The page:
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RWR Reports Profit
Authority decides not to renew Director contact
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Rockdale Water Resources is back in the black - just barely - after years of multi-million dollar losses.

Rockdale Water Resources Director Dwight Wicks reported after a multi-pronged attack addressing delinquent accounts, better tracking accounts, implementing new software, more fully staffing the department and implementing a rate increase, a net income of about $60,500 for 2011.

In the past two years, RWR had net losses of about $1.4 million in 2010 and about $2.42 million in 2009.
"The system we put in place is working," said Wicks to the Board of Commissioners earlier this month in his annual review of RWR's performance. "We've still got to address the net assets as they continue to fall, because of the capital cost contributions. But we've certainly got the ship turned around. For the first time, we were able to pay all our expenses and be a little bit in the black."

Wicks highlighted the difference in the years when he was heading RWR in 2005 to 2007 and 2009 to 2011. For 2008, RWR reported a net loss of $5.348 million - its highest net loss in the past 10 years.
"You can see the difference in performance results I was able to deliver," said Wicks.

Last month, the Board of Commissioners decided in a 2-1 vote, with Chairman Richard Oden voting against, to not renew Wicks contract when it expired at the end of December. This was right after Water and Sewerage Authority had recommended to the BOC that Wicks' contract not be renewed following months of growing dissention between the Authority and RWR.

During the annual review, Wicks said he was given several charges when he was rehired after Oden came into office in 2009. Among them were RWR's financial performance, poor customer service, collecting money owed on delinquent accounts, and non-revenue water loss.

"The plan I put in place to address these was simple. We developed a strategic plan. In that plan it called for hiring qualified personnel... We did key investments in technology. We did process improvements using the Baldrige process," Wicks said.

For the delinquent accounts, Wicks said fully implementing the Cogsdale software, which was finalized during 2010, helped RWR manage its accounts. RWR has 25,000 water customers and about 11,000 sewer customers.
"With the aid of Cogsdale, we captured almost $1M in additional revenue with delinquent accounts, staying current on our billings. We had only expected to get in about $300,000. That's to enable us to climb into the black, finally," he said.

Delinquent accounts more than 150 days old are now given to a collector.
With customer service, Wicks said 86 percent of calls were now being answered, compared to 74 percent of calls in 2010.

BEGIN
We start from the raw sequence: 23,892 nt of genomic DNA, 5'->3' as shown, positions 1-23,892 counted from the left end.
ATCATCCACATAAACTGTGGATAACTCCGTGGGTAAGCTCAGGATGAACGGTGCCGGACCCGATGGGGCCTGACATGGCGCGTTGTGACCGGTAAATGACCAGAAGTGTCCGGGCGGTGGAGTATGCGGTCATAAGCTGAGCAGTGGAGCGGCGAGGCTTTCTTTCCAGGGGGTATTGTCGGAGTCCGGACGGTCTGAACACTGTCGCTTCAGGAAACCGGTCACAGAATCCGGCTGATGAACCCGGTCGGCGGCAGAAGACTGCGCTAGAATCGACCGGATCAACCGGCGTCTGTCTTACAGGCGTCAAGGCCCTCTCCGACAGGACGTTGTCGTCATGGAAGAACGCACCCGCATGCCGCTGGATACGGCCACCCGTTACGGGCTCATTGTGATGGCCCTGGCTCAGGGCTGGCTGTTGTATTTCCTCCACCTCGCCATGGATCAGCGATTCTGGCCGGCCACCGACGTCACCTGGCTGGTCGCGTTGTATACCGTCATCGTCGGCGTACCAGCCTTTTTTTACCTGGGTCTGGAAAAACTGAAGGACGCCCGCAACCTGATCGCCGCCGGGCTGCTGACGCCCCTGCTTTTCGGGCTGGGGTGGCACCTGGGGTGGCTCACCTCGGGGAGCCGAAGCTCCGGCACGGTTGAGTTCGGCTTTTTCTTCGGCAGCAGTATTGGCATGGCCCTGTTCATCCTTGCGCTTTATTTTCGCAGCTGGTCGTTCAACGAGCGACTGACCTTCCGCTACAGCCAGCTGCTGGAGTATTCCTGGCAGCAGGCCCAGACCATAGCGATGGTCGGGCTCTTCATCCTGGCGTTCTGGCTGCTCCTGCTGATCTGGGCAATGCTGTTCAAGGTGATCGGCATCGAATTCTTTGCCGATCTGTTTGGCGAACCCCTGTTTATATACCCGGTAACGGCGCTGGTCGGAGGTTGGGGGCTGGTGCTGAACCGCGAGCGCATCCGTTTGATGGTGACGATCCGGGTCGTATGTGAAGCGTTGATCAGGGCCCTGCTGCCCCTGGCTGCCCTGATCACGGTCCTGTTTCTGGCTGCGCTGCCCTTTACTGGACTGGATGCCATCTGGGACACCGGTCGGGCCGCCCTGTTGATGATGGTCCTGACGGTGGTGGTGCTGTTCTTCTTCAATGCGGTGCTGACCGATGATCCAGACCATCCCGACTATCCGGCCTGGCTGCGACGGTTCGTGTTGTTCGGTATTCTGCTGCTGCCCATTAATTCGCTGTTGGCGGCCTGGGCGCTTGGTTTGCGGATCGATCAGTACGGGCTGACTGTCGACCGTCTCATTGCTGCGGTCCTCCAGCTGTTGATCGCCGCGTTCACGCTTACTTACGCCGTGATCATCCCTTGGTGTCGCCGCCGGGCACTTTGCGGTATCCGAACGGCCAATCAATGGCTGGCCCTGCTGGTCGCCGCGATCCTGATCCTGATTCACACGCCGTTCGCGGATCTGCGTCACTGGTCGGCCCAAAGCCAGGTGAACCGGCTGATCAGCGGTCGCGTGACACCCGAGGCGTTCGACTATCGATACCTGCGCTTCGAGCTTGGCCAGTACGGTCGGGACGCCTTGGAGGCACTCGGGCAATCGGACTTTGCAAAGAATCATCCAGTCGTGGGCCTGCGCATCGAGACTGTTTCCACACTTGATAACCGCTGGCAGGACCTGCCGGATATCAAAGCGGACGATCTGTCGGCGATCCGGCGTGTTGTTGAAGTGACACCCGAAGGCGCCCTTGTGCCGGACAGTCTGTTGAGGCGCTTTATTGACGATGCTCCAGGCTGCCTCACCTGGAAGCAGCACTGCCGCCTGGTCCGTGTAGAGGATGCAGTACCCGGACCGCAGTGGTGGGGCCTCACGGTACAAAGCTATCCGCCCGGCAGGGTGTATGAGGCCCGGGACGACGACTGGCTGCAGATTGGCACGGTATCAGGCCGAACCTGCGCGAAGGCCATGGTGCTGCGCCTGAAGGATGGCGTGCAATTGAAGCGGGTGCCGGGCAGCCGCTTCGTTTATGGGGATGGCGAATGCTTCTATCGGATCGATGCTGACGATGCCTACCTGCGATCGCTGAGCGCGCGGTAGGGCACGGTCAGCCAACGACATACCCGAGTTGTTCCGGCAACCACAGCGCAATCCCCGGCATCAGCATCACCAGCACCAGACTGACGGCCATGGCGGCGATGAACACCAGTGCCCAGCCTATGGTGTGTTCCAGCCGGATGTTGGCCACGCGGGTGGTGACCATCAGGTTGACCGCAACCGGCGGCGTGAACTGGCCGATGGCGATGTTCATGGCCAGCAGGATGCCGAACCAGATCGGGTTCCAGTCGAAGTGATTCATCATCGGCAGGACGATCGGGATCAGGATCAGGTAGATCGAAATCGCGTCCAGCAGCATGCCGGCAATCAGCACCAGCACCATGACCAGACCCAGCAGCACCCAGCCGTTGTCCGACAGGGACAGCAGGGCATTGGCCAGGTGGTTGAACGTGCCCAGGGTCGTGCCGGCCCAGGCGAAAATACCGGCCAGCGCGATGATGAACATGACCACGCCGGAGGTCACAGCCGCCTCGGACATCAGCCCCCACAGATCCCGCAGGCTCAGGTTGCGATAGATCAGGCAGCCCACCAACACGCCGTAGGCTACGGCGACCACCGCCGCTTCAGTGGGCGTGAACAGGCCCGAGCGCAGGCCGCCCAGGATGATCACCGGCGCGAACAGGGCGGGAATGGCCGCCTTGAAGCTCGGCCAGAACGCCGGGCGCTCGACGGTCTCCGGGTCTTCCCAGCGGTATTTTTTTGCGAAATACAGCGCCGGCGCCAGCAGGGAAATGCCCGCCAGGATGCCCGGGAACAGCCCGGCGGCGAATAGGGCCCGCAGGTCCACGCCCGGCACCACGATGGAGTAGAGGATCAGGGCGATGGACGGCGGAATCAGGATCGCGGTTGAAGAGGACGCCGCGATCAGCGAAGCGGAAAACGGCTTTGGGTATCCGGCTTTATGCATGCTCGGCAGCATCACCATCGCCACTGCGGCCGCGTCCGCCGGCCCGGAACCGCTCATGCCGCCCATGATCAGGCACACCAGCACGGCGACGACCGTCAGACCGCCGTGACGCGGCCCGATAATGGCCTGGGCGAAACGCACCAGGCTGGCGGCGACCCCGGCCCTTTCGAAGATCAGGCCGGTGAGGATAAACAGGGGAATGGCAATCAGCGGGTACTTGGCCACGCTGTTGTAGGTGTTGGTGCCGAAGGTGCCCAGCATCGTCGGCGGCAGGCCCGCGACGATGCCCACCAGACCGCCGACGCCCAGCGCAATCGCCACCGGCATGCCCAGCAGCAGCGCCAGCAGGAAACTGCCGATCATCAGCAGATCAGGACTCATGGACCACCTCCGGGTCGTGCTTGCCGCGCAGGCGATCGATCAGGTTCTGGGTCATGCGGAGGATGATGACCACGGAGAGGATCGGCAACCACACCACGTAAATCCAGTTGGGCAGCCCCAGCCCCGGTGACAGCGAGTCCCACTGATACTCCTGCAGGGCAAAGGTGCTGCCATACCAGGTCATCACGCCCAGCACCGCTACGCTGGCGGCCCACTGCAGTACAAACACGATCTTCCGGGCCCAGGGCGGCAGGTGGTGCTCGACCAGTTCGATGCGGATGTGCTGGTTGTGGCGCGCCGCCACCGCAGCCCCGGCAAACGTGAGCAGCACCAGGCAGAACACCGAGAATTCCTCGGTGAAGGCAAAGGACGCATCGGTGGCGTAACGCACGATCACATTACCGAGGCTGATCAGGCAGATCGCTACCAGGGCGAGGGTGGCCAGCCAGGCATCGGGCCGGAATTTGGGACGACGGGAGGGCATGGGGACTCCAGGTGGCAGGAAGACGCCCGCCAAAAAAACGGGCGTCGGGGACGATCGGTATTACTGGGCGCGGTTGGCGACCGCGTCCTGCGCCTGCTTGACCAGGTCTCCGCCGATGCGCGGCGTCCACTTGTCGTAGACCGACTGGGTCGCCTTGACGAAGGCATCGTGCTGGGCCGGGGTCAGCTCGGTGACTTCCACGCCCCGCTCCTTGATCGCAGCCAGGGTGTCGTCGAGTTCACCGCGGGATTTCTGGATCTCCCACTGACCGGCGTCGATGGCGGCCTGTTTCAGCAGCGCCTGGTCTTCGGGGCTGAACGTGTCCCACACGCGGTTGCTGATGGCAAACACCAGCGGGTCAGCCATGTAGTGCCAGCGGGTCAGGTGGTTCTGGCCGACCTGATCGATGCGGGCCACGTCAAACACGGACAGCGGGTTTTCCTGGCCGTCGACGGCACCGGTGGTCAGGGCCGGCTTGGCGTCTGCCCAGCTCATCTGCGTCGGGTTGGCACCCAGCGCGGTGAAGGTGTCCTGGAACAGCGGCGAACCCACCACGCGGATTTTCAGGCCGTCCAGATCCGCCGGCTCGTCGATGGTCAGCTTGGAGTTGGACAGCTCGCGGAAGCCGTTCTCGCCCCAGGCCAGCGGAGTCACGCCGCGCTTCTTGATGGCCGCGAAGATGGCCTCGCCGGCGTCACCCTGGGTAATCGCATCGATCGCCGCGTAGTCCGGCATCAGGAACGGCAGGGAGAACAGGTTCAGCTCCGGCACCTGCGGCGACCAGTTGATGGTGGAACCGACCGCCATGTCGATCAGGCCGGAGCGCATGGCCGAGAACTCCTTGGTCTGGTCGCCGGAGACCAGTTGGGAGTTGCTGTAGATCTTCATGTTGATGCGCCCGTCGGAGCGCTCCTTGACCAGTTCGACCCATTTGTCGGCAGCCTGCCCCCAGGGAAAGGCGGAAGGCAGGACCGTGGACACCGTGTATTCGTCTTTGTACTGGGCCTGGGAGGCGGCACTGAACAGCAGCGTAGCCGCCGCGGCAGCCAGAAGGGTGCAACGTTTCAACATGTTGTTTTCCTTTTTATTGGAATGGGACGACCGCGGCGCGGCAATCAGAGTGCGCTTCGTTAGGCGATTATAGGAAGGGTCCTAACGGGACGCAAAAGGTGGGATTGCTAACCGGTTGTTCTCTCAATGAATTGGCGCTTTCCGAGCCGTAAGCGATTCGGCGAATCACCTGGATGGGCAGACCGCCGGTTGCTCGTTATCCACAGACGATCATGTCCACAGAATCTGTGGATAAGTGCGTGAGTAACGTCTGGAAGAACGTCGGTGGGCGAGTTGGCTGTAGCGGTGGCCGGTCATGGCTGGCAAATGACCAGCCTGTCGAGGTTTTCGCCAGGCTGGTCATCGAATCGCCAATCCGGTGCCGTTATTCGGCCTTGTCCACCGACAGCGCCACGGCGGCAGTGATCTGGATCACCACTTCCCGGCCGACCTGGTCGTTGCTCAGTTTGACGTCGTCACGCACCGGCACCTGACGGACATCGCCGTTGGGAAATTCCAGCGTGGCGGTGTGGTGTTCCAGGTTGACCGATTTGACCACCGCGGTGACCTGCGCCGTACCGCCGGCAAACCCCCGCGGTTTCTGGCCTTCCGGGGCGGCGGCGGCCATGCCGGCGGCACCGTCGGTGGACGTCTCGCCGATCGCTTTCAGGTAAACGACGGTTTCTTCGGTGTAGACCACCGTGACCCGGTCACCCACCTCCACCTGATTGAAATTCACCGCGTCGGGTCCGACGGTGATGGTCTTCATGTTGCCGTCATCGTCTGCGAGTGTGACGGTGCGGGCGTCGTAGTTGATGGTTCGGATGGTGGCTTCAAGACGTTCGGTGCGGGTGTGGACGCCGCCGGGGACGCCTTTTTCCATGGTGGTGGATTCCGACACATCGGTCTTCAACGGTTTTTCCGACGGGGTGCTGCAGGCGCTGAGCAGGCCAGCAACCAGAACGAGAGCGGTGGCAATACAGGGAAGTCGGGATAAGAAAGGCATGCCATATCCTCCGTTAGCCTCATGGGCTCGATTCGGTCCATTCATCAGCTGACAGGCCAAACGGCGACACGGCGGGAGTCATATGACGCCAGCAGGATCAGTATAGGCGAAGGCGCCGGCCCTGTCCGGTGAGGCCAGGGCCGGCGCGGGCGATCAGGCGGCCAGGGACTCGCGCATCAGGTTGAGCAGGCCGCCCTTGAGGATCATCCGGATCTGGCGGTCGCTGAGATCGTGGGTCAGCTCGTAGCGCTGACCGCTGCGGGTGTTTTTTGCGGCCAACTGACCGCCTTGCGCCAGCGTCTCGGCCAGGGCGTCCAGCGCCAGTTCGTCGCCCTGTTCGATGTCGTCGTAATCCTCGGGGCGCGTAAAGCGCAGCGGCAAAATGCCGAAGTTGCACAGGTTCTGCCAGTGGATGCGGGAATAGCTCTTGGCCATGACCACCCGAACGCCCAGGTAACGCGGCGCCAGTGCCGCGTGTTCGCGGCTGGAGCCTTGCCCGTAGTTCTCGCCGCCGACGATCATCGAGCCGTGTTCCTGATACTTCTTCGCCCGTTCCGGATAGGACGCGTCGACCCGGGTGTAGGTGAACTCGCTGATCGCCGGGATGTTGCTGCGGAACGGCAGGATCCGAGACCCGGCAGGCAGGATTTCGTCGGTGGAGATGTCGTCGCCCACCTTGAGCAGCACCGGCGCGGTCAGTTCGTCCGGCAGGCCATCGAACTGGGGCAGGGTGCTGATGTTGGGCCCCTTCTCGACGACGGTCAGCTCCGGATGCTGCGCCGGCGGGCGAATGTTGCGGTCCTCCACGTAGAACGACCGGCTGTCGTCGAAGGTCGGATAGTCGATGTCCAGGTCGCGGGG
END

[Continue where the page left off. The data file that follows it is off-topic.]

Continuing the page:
Wicks also reported that the amount of non-revenue water, or water being lost and not paid for, went down from 36 percent to about 27.9 percent. He said the more typical loss seen in the industry is about 18 percent.
"We made two major changes. We implemented pressure zones and we're also spending money on our high pressure pump stations, so we can put the proper amount of pressure in the upper part of the county and lower part of the county."
He also pointed out that RWR was able to bring its books into balance despite the money from Capital Cost Recovery fees drying up. CCR fees, which are paid by developers to have access to water and sewer services, hit a peak in 2006 with $6.2 million and dwindled to $2.8 million in 2007, $1.2 million in 2008, and about $400,000 in 2011.
"Our operating income was being generated by our CCR fees," said Wicks. The fees were supposed to be used for capital maintenance instead.

It was not until a rate increase in 2009 - the first in 10 years, said Wicks - that the expenses and revenues started to come closer together.

To see PDFs of Wicks' presentation, go to

Water Detente?
In a largely symbolic gesture this past Thursday, the Water and Sewerage Authority voted 4-1 to rescind part of its earlier recommendation to the Board of Commissioners not to renew contract of Rockdale Water Resources Director Dwight Wicks when it finishes at the end of the year. They left in place the recommendation to immediately advertise for the position.
During the three-hour Thursday morning meeting, the five Authority members went into executive session for about half an hour to discuss the matter; members Tom Fox and Chip Hatcher were not present.
Authority member Phyllis Turner said the vote was largely a procedural matter, since the BOC had already voted last month to not renew Wicks' contract at the end of December. Authority member Garvin Haynes, who voted against it, said there was "no logical reason" for the vote and that it would send mixed signals to the BOC. He said he would rather wait and see if the concerns the Authority had regarding Wicks were improved.
Authority member Bill Murrain had proposed rescinding the recommendation on Wicks' contract because he felt it went beyond the scope of what it should go.
Also in attendance in the audience was Wicks and about six members of Wicks' church; five of the attendees spoke in support of Wicks before the executive session.
Wicks said after the meeting, "They're going in the right direction." Although, he added, the Authority was not quite there.
Authority Chair Elaine Nash said after the meeting, "Both of us were at fault in poor communication, and we're trying to correct that now."
She pointed out the motion also included a recommendation that the RWR director "spend the next two months trying to get the performance issues resolved."
"His actions will speak louder than any words," said Nash.
The Authority delved into reforming their bylaws and discussed if there was a way to remove an Authority member, since all members are appointed by the BOC.